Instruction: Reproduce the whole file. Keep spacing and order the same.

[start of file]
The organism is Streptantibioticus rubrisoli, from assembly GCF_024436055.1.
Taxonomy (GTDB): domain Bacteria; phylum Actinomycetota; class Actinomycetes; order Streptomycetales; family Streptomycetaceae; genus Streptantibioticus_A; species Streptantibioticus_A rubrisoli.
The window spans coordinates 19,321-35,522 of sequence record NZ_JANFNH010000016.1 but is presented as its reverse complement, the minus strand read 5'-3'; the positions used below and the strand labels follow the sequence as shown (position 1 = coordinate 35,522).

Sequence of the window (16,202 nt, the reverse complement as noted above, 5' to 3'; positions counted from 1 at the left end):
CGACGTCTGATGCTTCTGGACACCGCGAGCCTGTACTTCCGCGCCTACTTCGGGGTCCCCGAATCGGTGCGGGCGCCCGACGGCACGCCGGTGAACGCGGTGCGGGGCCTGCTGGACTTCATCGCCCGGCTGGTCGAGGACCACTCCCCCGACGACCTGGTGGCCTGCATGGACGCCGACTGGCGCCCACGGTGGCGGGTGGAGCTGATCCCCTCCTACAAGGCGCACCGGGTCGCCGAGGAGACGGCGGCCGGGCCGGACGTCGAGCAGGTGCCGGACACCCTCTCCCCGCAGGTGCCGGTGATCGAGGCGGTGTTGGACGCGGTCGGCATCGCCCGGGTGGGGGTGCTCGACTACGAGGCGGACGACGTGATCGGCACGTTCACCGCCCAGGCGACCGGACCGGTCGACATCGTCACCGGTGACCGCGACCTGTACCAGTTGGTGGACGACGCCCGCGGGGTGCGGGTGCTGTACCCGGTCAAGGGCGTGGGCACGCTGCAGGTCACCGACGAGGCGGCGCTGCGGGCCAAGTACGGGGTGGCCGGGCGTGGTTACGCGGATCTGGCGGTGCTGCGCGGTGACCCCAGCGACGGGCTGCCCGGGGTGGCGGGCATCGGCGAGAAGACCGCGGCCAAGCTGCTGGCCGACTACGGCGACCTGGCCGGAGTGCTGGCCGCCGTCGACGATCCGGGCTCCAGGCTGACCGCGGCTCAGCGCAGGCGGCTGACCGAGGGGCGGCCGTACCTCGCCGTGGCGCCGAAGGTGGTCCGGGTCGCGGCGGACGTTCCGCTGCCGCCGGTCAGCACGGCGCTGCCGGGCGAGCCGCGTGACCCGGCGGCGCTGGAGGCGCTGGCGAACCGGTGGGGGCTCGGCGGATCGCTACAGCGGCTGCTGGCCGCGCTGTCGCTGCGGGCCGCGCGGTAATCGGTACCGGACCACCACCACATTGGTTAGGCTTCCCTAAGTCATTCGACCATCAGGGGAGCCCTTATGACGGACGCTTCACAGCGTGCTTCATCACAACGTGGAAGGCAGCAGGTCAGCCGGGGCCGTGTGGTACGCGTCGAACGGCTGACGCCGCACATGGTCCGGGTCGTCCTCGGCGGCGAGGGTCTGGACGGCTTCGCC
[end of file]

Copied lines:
The organism is Streptantibioticus rubrisoli, from assembly GCF_024436055.1.
Taxonomy (GTDB): domain Bacteria; phylum Actinomycetota; class Actinomycetes; order Streptomycetales; family Streptomycetaceae; genus Streptantibioticus_A; species Streptantibioticus_A rubrisoli.
The window spans coordinates 19,321-35,522 of sequence record NZ_JANFNH010000016.1 but is presented as its reverse complement, the minus strand read 5'-3'; the positions used below and the strand labels follow the sequence as shown (position 1 = coordinate 35,522).

Sequence of the window (16,202 nt, the reverse complement as noted above, 5' to 3'; positions counted from 1 at the left end):
CGACGTCTGATGCTTCTGGACACCGCGAGCCTGTACTTCCGCGCCTACTTCGGGGTCCCCGAATCGGTGCGGGCGCCCGACGGCACGCCGGTGAACGCGGTGCGGGGCCTGCTGGACTTCATCGCCCGGCTGGTCGAGGACCACTCCCCCGACGACCTGGTGGCCTGCATGGACGCCGACTGGCGCCCACGGTGGCGGGTGGAGCTGATCCCCTCCTACAAGGCGCACCGGGTCGCCGAGGAGACGGCGGCCGGGCCGGACGTCGAGCAGGTGCCGGACACCCTCTCCCCGCAGGTGCCGGTGATCGAGGCGGTGTTGGACGCGGTCGGCATCGCCCGGGTGGGGGTGCTCGACTACGAGGCGGACGACGTGATCGGCACGTTCACCGCCCAGGCGACCGGACCGGTCGACATCGTCACCGGTGACCGCGACCTGTACCAGTTGGTGGACGACGCCCGCGGGGTGCGGGTGCTGTACCCGGTCAAGGGCGTGGGCACGCTGCAGGTCACCGACGAGGCGGCGCTGCGGGCCAAGTACGGGGTGGCCGGGCGTGGTTACGCGGATCTGGCGGTGCTGCGCGGTGACCCCAGCGACGGGCTGCCCGGGGTGGCGGGCATCGGCGAGAAGACCGCGGCCAAGCTGCTGGCCGACTACGGCGACCTGGCCGGAGTGCTGGCCGCCGTCGACGATCCGGGCTCCAGGCTGACCGCGGCTCAGCGCAGGCGGCTGACCGAGGGGCGGCCGTACCTCGCCGTGGCGCCGAAGGTGGTCCGGGTCGCGGCGGACGTTCCGCTGCCGCCGGTCAGCACGGCGCTGCCGGGCGAGCCGCGTGACCCGGCGGCGCTGGAGGCGCTGGCGAACCGGTGGGGGCTCGGCGGATCGCTACAGCGGCTGCTGGCCGCGCTGTCGCTGCGGGCCGCGCGGTAATCGGTACCGGACCACCACCACATTGGTTAGGCTTCCCTAAGTCATTCGACCATCAGGGGAGCCCTTATGACGGACGCTTCACAGCGTGCTTCATCACAACGTGGAAGGCAGCAGGTCAGCCGGGGCCGTGTGGTACGCGTCGAACGGCTGACGCCGCACATGGTCCGGGTCGTCCTCGGCGGCGAGGGTCTGGACGGCTTCGCC